For over forty years, Don Lattin has written about the social, spiritual, and political aspects of the psychedelic drug movement as a newspaper reporter, freelance journalist, and the author of four books of narrative nonfiction.

In the 1970s, as a young reporter working in the East Bay, Don broke one of the first investigative stories about the US Army’s past efforts to use LSD as a hostile interrogation tool. He also covered the first local campaign to legalize marijuana in the United States—a political movement that continues today in ongoing efforts to decriminalize the use of magic mushrooms, peyote, and ayahuasca in cities and states across the nation.

In the 1980s and 1990s, as a staff writer and columnist at the San Francisco Chronicle, Don wrote extensively about various cults, sects, and new religious movements including a generation of spiritual seekers inspired by psychedelic drug experiences in the 1960s and 1970s. 

Lattin’s most recent book, Changing Our Minds: Psychedelic Sacraments and the New Psychotherapy, builds upon his previous investigations, presenting a broad survey of the psychedelic renaissance, covering almost all areas of this resurgence, placing emphasis on the particulars of how psychedelic substances are being used for therapeutic as well as spiritual purposes.

Listen to Don’s previous interview on the KQED Radio. 

Buy Tickets Here

The “Post-Prohibition” Era of Psychedelic Substances 

It is safe to say that we find ourselves approaching the “post-Prohibition” era of psychedelic substances. Recently, the Food and Drug Administration (FDA) granted “Breakthrough Therapy” status to psilocybin, the active ingredient in magic mushrooms, as a treatment for major depressive disorder (MDD). Psychedelic substances are once again establishing themselves as therapeutic modalities, promoting both spiritual and psychological insight. In the closing chapters of Changing Our Minds, Lattin reflects on this changing paradigm:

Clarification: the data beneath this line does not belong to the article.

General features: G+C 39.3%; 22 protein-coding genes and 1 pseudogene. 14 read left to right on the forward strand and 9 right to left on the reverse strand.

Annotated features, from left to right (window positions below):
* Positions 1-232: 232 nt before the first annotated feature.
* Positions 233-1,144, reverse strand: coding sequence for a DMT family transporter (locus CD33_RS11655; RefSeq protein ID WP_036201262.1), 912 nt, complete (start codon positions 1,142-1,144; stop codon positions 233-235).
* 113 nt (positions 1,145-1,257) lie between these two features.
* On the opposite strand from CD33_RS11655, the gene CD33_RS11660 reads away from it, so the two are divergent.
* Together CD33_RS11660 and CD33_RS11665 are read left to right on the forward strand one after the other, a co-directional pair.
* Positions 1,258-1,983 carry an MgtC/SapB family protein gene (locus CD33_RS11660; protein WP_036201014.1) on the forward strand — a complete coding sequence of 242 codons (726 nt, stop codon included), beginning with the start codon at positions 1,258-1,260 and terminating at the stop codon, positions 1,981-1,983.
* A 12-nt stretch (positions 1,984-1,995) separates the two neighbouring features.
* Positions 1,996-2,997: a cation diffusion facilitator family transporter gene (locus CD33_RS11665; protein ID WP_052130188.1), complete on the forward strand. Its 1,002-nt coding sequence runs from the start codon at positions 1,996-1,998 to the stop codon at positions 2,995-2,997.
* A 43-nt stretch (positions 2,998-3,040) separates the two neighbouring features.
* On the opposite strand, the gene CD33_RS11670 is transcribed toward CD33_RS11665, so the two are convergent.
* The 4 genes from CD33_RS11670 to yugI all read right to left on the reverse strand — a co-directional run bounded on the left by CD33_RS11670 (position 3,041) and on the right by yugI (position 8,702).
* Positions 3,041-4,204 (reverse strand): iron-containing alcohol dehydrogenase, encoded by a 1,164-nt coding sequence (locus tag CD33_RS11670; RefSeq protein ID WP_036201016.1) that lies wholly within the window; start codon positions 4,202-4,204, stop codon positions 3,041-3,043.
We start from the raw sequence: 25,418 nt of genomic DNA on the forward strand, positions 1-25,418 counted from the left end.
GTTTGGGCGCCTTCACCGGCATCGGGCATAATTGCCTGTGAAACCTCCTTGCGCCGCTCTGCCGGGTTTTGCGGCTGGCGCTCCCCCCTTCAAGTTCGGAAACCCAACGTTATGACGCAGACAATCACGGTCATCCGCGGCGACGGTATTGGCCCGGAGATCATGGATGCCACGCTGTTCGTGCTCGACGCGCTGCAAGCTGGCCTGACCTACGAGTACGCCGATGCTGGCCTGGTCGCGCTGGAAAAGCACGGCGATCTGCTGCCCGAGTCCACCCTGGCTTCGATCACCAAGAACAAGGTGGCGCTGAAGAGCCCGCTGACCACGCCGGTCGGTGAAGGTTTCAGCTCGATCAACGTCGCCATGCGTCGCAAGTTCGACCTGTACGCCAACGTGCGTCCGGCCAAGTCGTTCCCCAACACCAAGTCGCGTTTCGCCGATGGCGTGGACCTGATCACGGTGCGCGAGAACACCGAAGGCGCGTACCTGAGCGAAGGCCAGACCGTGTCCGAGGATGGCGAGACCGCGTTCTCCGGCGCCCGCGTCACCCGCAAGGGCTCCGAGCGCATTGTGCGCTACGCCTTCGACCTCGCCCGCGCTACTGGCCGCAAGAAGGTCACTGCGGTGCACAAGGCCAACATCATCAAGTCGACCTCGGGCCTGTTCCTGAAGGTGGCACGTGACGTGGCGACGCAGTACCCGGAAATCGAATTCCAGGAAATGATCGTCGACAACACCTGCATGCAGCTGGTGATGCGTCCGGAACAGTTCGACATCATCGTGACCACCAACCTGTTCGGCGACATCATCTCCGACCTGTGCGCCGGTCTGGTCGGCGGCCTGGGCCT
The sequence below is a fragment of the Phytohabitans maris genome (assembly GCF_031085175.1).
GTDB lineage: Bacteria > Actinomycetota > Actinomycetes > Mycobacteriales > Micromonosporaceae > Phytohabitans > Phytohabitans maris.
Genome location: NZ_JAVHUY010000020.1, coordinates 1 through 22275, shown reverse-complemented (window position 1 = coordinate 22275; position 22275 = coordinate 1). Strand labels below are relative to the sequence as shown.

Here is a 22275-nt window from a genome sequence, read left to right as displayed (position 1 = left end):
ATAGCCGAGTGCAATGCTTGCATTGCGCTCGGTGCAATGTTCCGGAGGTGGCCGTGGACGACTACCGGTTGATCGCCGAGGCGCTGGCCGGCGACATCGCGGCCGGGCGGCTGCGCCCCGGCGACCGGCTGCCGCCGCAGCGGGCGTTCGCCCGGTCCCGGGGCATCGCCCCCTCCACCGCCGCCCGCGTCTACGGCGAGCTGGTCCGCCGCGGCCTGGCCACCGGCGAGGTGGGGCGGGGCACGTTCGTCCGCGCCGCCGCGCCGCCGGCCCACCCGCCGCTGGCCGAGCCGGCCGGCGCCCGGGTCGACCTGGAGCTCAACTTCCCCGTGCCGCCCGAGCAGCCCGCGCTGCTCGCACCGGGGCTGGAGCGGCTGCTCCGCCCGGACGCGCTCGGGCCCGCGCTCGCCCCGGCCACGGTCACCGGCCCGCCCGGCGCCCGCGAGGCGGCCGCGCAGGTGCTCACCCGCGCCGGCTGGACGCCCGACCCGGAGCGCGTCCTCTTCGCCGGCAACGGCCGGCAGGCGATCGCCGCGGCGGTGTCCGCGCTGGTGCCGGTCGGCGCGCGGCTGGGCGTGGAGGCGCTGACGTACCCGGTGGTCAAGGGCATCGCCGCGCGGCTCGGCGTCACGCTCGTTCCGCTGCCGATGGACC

“What is most striking about the psychedelic future is how much it looks like the psychedelic past. If today’s vision becomes tomorrow’s reality, it will be possible – sometime in the 2020s – for regular people struggling with depression, addiction or other psychological woes to seek help from therapists using psilocybin or MDMA as treatment tools – just like people could do back in the late 1950w with psilocybin and in the early 1980s with MDMA.”

Don Lattin young

Don Lattin

Psilocybin mushrooms are being decriminalized in various cities and states across the US, including Denver, CO, Oakland, CA, and Chicago, IL. It is forecasted that psilocybin, alongside many other drugs, will follow marijuana’s trajectory from illegal to medically approved to decriminalized to eventually being legalized. 

Moving beyond the first wave of psychedelic exploration, and the backlash of prohibition that ensued as a reaction to what happened in the sixties, we find ourselves in a wholly new era. We now see a massive resurgence of legitimization, with psychedelics being ‘rebranded’ or rather repositioned within the public mind, due to the growing body of scientific research that continues to highlight the psychologically beneficial aspects of these substances. Psychedelic substances are not only being used for those who suffer from mental health conditions, they are increasingly being used for the’ betterment’ of well people. However, Lattin wisely cautions:

“Psychedelic plants and chemicals are not for everyone. They affect different people in diverse ways, depending in large part on one’s intention and the setting in which these drugs are taken. But, in sometimes subtle and other times dramatic ways, they often inspire awe and wonder, providing the heightened insight and meaningfulness one may also find in dreams or religious excitation.”